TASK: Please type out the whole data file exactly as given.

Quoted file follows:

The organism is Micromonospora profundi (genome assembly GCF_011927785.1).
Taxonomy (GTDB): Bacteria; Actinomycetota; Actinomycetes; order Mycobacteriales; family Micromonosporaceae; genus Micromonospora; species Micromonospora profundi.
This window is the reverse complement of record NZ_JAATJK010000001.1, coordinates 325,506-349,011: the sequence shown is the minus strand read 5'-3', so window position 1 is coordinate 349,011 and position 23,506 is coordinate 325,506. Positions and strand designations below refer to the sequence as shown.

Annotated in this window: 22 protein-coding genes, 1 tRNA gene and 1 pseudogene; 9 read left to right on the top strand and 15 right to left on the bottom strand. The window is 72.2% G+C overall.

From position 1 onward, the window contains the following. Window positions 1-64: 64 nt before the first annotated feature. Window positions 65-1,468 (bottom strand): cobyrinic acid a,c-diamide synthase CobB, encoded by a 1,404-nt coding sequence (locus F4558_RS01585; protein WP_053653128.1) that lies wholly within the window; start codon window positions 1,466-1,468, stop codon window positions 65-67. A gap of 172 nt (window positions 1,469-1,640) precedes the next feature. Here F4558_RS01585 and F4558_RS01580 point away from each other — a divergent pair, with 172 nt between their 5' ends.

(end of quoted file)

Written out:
The organism is Micromonospora profundi (genome assembly GCF_011927785.1).
Taxonomy (GTDB): Bacteria; Actinomycetota; Actinomycetes; order Mycobacteriales; family Micromonosporaceae; genus Micromonospora; species Micromonospora profundi.
This window is the reverse complement of record NZ_JAATJK010000001.1, coordinates 325,506-349,011: the sequence shown is the minus strand read 5'-3', so window position 1 is coordinate 349,011 and position 23,506 is coordinate 325,506. Positions and strand designations below refer to the sequence as shown.

Annotated in this window: 22 protein-coding genes, 1 tRNA gene and 1 pseudogene; 9 read left to right on the top strand and 15 right to left on the bottom strand. The window is 72.2% G+C overall.

From position 1 onward, the window contains the following. Window positions 1-64: 64 nt before the first annotated feature. Window positions 65-1,468 (bottom strand): cobyrinic acid a,c-diamide synthase CobB, encoded by a 1,404-nt coding sequence (locus F4558_RS01585; protein WP_053653128.1) that lies wholly within the window; start codon window positions 1,466-1,468, stop codon window positions 65-67. A gap of 172 nt (window positions 1,469-1,640) precedes the next feature. Here F4558_RS01585 and F4558_RS01580 point away from each other — a divergent pair, with 172 nt between their 5' ends.